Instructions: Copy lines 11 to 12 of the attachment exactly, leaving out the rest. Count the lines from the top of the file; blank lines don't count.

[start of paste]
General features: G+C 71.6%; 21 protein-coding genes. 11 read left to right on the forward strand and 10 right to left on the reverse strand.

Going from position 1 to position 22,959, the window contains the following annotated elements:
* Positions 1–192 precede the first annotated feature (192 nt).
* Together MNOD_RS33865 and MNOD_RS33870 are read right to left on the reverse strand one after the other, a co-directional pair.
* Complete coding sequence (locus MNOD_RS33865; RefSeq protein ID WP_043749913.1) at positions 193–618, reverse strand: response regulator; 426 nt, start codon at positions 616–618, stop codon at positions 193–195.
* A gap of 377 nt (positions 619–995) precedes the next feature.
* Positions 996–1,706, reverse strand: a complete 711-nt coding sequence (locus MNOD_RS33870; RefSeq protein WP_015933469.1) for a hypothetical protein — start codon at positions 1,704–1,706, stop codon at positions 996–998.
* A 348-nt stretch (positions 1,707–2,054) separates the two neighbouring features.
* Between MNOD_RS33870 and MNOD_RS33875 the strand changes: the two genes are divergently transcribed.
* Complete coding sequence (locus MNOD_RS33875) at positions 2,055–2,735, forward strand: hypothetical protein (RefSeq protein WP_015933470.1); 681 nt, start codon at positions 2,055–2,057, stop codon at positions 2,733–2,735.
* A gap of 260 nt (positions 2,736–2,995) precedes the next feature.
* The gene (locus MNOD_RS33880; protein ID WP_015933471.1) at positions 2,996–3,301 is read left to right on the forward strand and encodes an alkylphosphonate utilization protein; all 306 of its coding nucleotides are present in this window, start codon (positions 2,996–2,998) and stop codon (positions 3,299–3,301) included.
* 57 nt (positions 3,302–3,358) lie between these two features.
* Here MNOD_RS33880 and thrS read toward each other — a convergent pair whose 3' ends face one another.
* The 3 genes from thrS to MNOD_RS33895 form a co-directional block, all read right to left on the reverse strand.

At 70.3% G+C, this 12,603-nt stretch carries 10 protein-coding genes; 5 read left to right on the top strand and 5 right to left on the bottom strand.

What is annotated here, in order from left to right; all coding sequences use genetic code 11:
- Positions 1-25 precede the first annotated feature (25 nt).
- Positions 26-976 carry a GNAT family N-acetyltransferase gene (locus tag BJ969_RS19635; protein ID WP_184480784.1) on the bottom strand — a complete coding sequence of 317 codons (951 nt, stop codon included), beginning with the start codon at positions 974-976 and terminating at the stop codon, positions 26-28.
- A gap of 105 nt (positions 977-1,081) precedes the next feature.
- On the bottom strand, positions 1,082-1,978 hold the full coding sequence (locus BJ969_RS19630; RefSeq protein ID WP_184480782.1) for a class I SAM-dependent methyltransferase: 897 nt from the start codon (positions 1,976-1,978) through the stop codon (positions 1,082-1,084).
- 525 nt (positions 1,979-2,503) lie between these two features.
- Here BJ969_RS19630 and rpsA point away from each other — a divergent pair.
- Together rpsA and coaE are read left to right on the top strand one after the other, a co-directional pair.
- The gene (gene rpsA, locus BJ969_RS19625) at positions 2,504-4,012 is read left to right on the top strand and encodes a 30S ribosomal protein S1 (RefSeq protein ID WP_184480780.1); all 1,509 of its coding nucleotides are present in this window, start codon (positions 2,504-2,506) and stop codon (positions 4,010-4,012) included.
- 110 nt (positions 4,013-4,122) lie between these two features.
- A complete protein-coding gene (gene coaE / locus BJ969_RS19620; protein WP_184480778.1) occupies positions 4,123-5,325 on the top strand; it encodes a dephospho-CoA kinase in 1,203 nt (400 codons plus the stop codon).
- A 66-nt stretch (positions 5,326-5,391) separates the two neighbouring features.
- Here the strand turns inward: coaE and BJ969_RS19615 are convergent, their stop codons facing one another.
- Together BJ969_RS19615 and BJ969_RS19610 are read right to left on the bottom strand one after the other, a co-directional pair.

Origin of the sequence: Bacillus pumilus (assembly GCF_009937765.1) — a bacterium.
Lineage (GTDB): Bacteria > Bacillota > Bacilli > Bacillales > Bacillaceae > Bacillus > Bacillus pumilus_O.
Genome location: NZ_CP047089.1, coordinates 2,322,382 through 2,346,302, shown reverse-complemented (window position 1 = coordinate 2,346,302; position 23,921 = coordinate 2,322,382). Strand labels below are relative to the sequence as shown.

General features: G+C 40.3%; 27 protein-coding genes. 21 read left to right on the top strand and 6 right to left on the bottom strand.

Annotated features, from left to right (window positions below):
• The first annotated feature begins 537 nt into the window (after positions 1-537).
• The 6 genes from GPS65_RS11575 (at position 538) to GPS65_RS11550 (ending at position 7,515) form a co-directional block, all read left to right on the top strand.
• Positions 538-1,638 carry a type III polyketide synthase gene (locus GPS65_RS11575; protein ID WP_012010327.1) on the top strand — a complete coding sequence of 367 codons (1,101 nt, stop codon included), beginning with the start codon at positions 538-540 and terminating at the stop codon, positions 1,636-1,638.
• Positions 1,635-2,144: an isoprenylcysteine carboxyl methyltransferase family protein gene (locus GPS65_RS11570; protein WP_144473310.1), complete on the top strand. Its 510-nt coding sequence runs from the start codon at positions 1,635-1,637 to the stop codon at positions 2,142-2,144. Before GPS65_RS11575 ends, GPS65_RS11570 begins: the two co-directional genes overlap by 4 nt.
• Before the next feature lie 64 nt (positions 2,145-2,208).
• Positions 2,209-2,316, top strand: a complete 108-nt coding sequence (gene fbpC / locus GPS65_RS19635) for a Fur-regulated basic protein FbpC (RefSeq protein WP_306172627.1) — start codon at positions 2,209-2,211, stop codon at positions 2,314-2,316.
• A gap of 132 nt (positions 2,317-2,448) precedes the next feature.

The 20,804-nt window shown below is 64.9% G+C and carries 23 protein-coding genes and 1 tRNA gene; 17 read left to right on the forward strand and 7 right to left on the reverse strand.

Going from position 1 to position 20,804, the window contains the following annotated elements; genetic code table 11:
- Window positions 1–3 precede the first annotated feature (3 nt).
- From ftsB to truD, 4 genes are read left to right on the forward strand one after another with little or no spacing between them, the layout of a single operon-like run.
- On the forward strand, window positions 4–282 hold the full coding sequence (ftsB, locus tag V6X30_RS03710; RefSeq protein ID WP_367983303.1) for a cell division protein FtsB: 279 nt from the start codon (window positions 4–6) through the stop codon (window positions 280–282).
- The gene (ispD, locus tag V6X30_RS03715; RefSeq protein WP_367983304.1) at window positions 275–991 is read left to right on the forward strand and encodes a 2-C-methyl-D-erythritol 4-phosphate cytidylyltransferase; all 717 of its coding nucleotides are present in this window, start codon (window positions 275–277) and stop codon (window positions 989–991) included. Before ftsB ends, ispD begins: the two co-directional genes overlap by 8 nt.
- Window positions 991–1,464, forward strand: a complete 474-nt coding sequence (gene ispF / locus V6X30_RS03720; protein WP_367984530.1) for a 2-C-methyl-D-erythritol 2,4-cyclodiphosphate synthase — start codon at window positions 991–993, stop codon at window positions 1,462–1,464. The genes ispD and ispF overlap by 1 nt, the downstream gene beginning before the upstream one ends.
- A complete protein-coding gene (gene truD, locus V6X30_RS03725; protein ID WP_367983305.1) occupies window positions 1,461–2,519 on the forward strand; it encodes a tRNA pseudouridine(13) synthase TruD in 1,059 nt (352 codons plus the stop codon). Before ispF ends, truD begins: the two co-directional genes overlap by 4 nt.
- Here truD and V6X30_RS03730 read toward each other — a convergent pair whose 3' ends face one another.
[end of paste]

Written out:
* A gap of 260 nt (positions 2,736–2,995) precedes the next feature.
* The gene (locus MNOD_RS33880; protein ID WP_015933471.1) at positions 2,996–3,301 is read left to right on the forward strand and encodes an alkylphosphonate utilization protein; all 306 of its coding nucleotides are present in this window, start codon (positions 2,996–2,998) and stop codon (positions 3,299–3,301) included.